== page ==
With a slight sigh, Cowboy Joe slumps down on the edge of his porch, his tired legs dangling over the edge. It's a good tired, the tired that means a good, hard day's work has been done, and done well, and now it's time for campfires and cheap beer or whatever it is that cowboys do on their downtime. It's well deserved, and if one were to need proof, just look at the bottom of his boots.
Or, more specifically, look at the mud there, caked on deep, like dark chocolate caught in the treads on the soles. It's thick and dried and crunchy, and carries little remnants from Cowboy Joe's day, and before he can go inside to wash up, he must scrape it off his boots. That makes Mrs. Cowboy Joe happy, and don't you dare make her otherwise.
Cowboy Joe takes a moment to look at what all that chocolatey mud collected. First, there's this toffee. Toffee. What a silly thing he had never heard of. When his slightly crazy mother-in-law asked him what he wanted for Christmas, and he replied "Tobacco and coffee", well, she must have seen this "toffee" concoction and thought it was some swell combination of the two. Or course, it's not even close, and he isn't sure it's something a real cowboy would admit to eating (like salsa from New York City), but still, it tasted alright and was secretly upset when he dropped some trying to hide it quick from his cowboy friends. They never noticed, but it got all up on his boots.
And then, Joe-Joe rocks, as he likes to call them. There was a stray calf that ran up Cookie Mountain, which Cowboy Joe called "Joe-Joe's mountain" when he was just a young whippersnapper. It smells faintly of offbrand semi-generic sandwich cookies (hence the name), which isn't a bad thing by any stretch. As he climbed, bits and chunks of the mountain rocks got trapped in the mud on his boots and stuck on deep, but he was able to rescue the calf and place her back in her safely fenced in pasture at Pretzel Prairie.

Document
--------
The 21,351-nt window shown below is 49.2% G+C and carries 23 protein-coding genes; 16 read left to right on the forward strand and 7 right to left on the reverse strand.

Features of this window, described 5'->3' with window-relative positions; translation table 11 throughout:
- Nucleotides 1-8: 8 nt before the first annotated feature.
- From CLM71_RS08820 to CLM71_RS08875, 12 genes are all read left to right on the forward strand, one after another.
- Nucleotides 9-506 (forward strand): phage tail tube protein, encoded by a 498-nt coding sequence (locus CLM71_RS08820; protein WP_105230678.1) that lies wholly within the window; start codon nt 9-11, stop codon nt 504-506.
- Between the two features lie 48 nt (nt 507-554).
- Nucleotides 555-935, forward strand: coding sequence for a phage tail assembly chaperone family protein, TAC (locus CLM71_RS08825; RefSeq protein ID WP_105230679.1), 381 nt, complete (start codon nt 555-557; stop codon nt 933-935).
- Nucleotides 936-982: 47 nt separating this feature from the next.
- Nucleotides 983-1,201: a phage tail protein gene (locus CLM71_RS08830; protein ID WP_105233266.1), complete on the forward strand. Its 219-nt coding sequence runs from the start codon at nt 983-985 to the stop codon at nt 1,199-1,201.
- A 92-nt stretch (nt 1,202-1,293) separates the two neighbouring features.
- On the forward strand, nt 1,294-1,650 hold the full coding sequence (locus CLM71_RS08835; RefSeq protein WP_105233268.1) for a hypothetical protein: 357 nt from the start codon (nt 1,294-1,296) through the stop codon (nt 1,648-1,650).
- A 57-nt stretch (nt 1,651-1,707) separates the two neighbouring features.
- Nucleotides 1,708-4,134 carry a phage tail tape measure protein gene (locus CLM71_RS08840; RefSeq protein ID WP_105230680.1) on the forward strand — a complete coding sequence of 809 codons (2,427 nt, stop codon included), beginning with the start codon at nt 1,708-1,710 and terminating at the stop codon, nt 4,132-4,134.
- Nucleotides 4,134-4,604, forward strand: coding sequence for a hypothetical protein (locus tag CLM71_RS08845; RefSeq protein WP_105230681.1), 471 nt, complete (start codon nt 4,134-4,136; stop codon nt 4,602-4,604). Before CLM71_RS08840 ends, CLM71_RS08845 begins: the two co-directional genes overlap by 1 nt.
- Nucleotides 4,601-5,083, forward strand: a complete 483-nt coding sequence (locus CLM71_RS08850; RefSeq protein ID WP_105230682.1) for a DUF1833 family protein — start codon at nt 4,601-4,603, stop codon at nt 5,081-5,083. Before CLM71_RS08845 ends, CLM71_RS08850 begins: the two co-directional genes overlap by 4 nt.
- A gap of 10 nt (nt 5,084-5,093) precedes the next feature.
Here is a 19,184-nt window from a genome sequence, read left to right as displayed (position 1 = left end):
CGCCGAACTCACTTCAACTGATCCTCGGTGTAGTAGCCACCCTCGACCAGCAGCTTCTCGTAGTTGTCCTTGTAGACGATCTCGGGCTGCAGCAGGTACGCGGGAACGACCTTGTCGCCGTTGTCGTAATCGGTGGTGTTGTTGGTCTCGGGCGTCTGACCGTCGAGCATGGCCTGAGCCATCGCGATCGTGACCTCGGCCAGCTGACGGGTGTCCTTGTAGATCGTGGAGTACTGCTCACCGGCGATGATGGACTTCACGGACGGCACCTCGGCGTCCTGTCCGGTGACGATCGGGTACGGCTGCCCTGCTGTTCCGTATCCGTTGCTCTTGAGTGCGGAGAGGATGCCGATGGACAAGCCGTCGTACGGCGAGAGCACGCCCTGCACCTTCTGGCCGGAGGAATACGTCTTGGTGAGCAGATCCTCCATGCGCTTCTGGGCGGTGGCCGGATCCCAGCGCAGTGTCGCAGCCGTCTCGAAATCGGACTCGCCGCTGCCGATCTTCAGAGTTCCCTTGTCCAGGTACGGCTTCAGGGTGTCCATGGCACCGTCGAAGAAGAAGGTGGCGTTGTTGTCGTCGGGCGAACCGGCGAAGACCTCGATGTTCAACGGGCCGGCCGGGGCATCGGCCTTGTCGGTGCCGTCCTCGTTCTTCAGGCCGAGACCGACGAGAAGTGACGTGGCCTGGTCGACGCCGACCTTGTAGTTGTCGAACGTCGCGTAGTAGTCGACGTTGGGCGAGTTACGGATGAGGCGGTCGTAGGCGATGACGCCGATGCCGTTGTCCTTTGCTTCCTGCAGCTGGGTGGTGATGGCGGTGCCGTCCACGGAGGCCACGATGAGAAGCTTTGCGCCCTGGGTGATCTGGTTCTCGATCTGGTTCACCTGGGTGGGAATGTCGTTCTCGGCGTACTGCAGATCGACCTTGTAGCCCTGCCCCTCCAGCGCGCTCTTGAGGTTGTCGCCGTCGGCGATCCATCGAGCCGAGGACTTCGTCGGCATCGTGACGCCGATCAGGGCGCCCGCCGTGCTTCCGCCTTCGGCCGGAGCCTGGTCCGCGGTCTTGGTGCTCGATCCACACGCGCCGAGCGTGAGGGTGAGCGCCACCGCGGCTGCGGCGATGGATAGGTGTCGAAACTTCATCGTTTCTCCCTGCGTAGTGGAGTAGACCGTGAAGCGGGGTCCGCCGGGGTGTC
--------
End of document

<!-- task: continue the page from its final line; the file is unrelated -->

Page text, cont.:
Then, there's the nuts. He never really knows how those get there, and they're too small to tell one from the other. It could be from the short siesta he took over at Peanut Pond, or maybe from when he had to wrestle his cowboy hat back from one of those darn almondolopes who took off with it. He's not really sure, but sometimes, things go a little, well, nuts around these parts, and he's just glad to keep it all under control.
He ponders all this as he scrapes that dried up mud off his boots. The shards break off in different sized pieces, some big, some tiny, some just little specks, into a pile, and, as is his custom, when no one is sure to be looking, Cowboy reaches down, grabs a handful, and shoves it in his mouth. With some bites his teeth struggle to easily to chomp their way through, and it seems an odd custom, but he does this to know one thing: to know what his day tasted like.
Off in the distance, a dog barks. With a satisfied smile, Cowboy Joe echos back the refrain.
If this story isn't true, I have no idea why Trader Joe's would name this "Cowboy Bark." My only other theory is they didn't want their other "cowboy product" to be a lone ranger. Just like the story above, the actual Cowboy Bark is kinda jumbled, nonsensical, and questionably good at best just because it's so....not well planned. There's potential, but just not as it is. There's nothing overly wrong nor overly right about it. Sandy agrees, giving it a "two...maybe three at best." She'll probably say the same about this review when she reads it. I'm not all that lassoed in by this, either, and for the nearly $4 for the small bag, there's plenty of other goodies I'd rather get at TJ's anyways.
Bottom line: Trader Joe's Ruggedly Adventuresome Cowboy Bark: 5 out of 10 Golden Spoons